North Charleston moves closer to easing rules on prior drug use for taxi drivers
North Charleston would stop denying taxi licenses to those with drug possession convictions that are more than two years old, under a plan City Council unanimously endorsed Thursday.
While one more vote at a future meeting would be required to change the city’s taxi ordinance, no member of City Council has opposed the plan.
Currently, anyone with a drug possession conviction within the past five years, for any drug except marijuana, cannot get a taxi license in North Charleston. Marijuana possession convictions within the past year are also grounds for denial.
The proposed changes, which also adjust some fees and inspection regulations, would cut the look-back period for past drug use to two years, while keeping the one-year rule for marijuana.
“We opened it up so that more people can become taxi drivers,” Councilman Michael Brown said at a meeting Thursday night.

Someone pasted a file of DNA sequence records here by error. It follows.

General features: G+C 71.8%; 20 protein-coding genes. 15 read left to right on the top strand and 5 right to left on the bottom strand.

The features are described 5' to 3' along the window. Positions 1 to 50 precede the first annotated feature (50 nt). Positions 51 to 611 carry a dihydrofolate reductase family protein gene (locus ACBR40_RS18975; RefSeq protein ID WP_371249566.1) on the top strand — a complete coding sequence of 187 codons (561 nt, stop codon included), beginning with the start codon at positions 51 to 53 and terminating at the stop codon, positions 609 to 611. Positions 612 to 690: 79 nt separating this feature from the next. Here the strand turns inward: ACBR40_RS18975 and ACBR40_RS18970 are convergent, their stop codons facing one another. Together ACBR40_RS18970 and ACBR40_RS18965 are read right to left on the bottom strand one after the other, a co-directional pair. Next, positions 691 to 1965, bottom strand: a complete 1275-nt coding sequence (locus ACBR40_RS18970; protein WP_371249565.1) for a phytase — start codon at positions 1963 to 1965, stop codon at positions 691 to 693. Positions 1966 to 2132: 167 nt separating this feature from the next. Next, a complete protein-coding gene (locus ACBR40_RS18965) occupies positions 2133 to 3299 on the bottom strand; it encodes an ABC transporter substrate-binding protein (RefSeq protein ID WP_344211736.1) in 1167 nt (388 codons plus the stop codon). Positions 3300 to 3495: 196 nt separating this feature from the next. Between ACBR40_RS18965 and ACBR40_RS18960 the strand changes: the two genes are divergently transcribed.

The current rule on prior drug use is the same standard used for police officers, according to city officials.
“We gave (the regulations) some time to see what works, what didn’t and what we needed to be a little more flexible with,” said Julie Elmore, special assistant to Mayor Keith Summey, earlier this week.
The current taxi regulations came from a 2009 effort to address what the city said were complaints about dirty and poorly maintained cabs, taxi drivers who overcharged out-of-town visitors, and even cabs being used to facilitate criminal activity.
The following year drivers complained that they were being repeatedly stopped and fined $500 for minor infractions, such as having a messy car. The city later reduced the fine for violations from $500 to $100, and eased restrictions about prior DUI convictions.
On Thursday Councilwoman Dot Williams told Mayor Keith Summey that the city’s current taxi inspector, Patrick Pontieri, is doing a good job.
“I have not heard one complaint since you put him on board,” she said.
Reach David Slade at 937-5552 or Twitter @DSladeNews.